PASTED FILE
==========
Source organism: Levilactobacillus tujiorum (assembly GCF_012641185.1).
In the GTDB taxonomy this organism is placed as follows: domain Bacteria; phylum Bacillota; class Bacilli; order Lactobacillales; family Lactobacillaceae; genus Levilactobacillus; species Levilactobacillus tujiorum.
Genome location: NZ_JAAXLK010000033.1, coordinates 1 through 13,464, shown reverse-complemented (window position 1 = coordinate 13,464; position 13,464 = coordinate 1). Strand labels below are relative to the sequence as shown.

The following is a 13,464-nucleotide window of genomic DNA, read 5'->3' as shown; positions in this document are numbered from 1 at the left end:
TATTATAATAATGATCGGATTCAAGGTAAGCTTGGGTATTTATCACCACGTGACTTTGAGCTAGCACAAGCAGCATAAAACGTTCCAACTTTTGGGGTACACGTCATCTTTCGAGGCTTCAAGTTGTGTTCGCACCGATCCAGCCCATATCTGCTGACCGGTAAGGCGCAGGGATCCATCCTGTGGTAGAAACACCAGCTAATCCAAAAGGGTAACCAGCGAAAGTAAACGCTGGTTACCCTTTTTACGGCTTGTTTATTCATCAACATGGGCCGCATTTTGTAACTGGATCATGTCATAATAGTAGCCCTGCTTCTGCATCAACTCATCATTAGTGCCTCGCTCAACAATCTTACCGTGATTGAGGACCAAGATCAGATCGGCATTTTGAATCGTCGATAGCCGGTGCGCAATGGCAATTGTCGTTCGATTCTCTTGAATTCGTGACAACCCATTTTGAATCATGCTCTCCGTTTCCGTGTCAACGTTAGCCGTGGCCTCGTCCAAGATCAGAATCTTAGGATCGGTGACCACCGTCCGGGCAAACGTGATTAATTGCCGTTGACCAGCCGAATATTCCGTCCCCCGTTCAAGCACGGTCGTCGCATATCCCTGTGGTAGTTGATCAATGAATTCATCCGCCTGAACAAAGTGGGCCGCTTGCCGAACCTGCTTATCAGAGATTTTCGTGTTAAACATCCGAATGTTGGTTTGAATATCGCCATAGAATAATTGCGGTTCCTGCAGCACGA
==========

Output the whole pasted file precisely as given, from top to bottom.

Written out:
Source organism: Levilactobacillus tujiorum (assembly GCF_012641185.1).
In the GTDB taxonomy this organism is placed as follows: domain Bacteria; phylum Bacillota; class Bacilli; order Lactobacillales; family Lactobacillaceae; genus Levilactobacillus; species Levilactobacillus tujiorum.
Genome location: NZ_JAAXLK010000033.1, coordinates 1 through 13,464, shown reverse-complemented (window position 1 = coordinate 13,464; position 13,464 = coordinate 1). Strand labels below are relative to the sequence as shown.

The following is a 13,464-nucleotide window of genomic DNA, read 5'->3' as shown; positions in this document are numbered from 1 at the left end:
TATTATAATAATGATCGGATTCAAGGTAAGCTTGGGTATTTATCACCACGTGACTTTGAGCTAGCACAAGCAGCATAAAACGTTCCAACTTTTGGGGTACACGTCATCTTTCGAGGCTTCAAGTTGTGTTCGCACCGATCCAGCCCATATCTGCTGACCGGTAAGGCGCAGGGATCCATCCTGTGGTAGAAACACCAGCTAATCCAAAAGGGTAACCAGCGAAAGTAAACGCTGGTTACCCTTTTTACGGCTTGTTTATTCATCAACATGGGCCGCATTTTGTAACTGGATCATGTCATAATAGTAGCCCTGCTTCTGCATCAACTCATCATTAGTGCCTCGCTCAACAATCTTACCGTGATTGAGGACCAAGATCAGATCGGCATTTTGAATCGTCGATAGCCGGTGCGCAATGGCAATTGTCGTTCGATTCTCTTGAATTCGTGACAACCCATTTTGAATCATGCTCTCCGTTTCCGTGTCAACGTTAGCCGTGGCCTCGTCCAAGATCAGAATCTTAGGATCGGTGACCACCGTCCGGGCAAACGTGATTAATTGCCGTTGACCAGCCGAATATTCCGTCCCCCGTTCAAGCACGGTCGTCGCATATCCCTGTGGTAGTTGATCAATGAATTCATCCGCCTGAACAAAGTGGGCCGCTTGCCGAACCTGCTTATCAGAGATTTTCGTGTTAAACATCCGAATGTTGGTTTGAATATCGCCATAGAATAATTGCGGTTCCTGCAGCACGA